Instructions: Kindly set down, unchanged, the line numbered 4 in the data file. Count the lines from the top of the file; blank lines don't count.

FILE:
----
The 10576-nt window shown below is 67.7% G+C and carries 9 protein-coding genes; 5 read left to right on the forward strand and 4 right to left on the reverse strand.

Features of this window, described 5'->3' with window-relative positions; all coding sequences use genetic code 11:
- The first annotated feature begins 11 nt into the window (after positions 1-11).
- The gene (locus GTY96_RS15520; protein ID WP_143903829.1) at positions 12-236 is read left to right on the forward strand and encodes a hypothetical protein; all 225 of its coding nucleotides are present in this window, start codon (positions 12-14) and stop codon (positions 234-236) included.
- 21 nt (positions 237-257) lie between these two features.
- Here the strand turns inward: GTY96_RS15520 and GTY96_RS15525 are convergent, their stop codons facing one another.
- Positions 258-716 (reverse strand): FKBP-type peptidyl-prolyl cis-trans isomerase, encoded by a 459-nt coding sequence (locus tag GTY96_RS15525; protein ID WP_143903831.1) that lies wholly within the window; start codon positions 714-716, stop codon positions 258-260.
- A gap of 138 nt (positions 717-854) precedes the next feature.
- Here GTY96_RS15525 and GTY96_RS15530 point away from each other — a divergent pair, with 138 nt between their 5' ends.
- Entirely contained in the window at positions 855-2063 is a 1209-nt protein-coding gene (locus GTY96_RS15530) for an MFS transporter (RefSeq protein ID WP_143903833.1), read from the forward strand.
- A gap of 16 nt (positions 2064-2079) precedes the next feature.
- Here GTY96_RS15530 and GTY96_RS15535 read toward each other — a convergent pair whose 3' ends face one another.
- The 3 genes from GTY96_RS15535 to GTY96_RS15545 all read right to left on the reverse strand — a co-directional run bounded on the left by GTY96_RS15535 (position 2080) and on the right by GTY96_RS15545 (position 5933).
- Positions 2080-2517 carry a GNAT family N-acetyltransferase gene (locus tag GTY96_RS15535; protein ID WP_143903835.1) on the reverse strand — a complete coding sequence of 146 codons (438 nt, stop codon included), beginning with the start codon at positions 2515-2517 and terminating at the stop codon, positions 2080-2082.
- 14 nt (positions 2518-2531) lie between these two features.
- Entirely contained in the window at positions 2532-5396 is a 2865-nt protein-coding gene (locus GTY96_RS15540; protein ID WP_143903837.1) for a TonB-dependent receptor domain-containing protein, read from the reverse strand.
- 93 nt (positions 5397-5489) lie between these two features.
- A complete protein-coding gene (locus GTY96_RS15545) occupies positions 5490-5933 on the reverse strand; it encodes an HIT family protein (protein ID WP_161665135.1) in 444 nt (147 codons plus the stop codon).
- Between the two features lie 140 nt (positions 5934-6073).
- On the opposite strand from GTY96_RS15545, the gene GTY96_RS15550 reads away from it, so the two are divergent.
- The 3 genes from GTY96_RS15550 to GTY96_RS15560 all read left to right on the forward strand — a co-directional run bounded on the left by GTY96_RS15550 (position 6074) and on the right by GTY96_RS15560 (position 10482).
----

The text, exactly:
- The gene (locus GTY96_RS15520; protein ID WP_143903829.1) at positions 12-236 is read left to right on the forward strand and encodes a hypothetical protein; all 225 of its coding nucleotides are present in this window, start codon (positions 12-14) and stop codon (positions 234-236) included.